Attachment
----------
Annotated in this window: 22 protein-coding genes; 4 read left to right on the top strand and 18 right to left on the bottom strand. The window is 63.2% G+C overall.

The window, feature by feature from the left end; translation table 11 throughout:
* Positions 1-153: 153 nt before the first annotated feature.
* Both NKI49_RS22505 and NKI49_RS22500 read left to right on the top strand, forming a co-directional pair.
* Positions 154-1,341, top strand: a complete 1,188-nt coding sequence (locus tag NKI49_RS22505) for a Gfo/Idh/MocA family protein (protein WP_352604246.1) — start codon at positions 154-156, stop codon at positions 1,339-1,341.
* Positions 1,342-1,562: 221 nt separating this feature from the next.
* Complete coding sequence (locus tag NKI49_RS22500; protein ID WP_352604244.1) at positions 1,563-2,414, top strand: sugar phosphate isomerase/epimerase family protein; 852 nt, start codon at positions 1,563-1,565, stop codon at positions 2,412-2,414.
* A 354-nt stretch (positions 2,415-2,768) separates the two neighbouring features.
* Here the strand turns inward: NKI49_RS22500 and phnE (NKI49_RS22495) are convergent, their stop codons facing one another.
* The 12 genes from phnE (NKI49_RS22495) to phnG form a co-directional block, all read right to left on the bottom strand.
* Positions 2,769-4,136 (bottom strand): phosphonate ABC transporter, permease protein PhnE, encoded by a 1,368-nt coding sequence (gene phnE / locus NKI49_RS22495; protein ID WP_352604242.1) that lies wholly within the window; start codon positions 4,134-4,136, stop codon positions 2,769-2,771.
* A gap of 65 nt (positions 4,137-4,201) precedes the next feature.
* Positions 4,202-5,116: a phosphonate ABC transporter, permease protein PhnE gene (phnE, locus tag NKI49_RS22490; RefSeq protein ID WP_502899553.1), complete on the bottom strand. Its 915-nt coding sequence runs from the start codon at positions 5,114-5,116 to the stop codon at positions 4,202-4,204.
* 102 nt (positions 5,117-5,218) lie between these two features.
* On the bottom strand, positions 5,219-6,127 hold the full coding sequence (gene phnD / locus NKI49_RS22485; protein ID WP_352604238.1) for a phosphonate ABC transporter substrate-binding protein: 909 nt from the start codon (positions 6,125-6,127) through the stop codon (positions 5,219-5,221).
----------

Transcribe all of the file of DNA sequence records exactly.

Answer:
Annotated in this window: 22 protein-coding genes; 4 read left to right on the top strand and 18 right to left on the bottom strand. The window is 63.2% G+C overall.

The window, feature by feature from the left end; translation table 11 throughout:
* Positions 1-153: 153 nt before the first annotated feature.
* Both NKI49_RS22505 and NKI49_RS22500 read left to right on the top strand, forming a co-directional pair.
* Positions 154-1,341, top strand: a complete 1,188-nt coding sequence (locus tag NKI49_RS22505) for a Gfo/Idh/MocA family protein (protein WP_352604246.1) — start codon at positions 154-156, stop codon at positions 1,339-1,341.
* Positions 1,342-1,562: 221 nt separating this feature from the next.
* Complete coding sequence (locus tag NKI49_RS22500; protein ID WP_352604244.1) at positions 1,563-2,414, top strand: sugar phosphate isomerase/epimerase family protein; 852 nt, start codon at positions 1,563-1,565, stop codon at positions 2,412-2,414.
* A 354-nt stretch (positions 2,415-2,768) separates the two neighbouring features.
* Here the strand turns inward: NKI49_RS22500 and phnE (NKI49_RS22495) are convergent, their stop codons facing one another.
* The 12 genes from phnE (NKI49_RS22495) to phnG form a co-directional block, all read right to left on the bottom strand.
* Positions 2,769-4,136 (bottom strand): phosphonate ABC transporter, permease protein PhnE, encoded by a 1,368-nt coding sequence (gene phnE / locus NKI49_RS22495; protein ID WP_352604242.1) that lies wholly within the window; start codon positions 4,134-4,136, stop codon positions 2,769-2,771.
* A gap of 65 nt (positions 4,137-4,201) precedes the next feature.
* Positions 4,202-5,116: a phosphonate ABC transporter, permease protein PhnE gene (phnE, locus tag NKI49_RS22490; RefSeq protein ID WP_502899553.1), complete on the bottom strand. Its 915-nt coding sequence runs from the start codon at positions 5,114-5,116 to the stop codon at positions 4,202-4,204.
* 102 nt (positions 5,117-5,218) lie between these two features.
* On the bottom strand, positions 5,219-6,127 hold the full coding sequence (gene phnD / locus NKI49_RS22485; protein ID WP_352604238.1) for a phosphonate ABC transporter substrate-binding protein: 909 nt from the start codon (positions 6,125-6,127) through the stop codon (positions 5,219-5,221).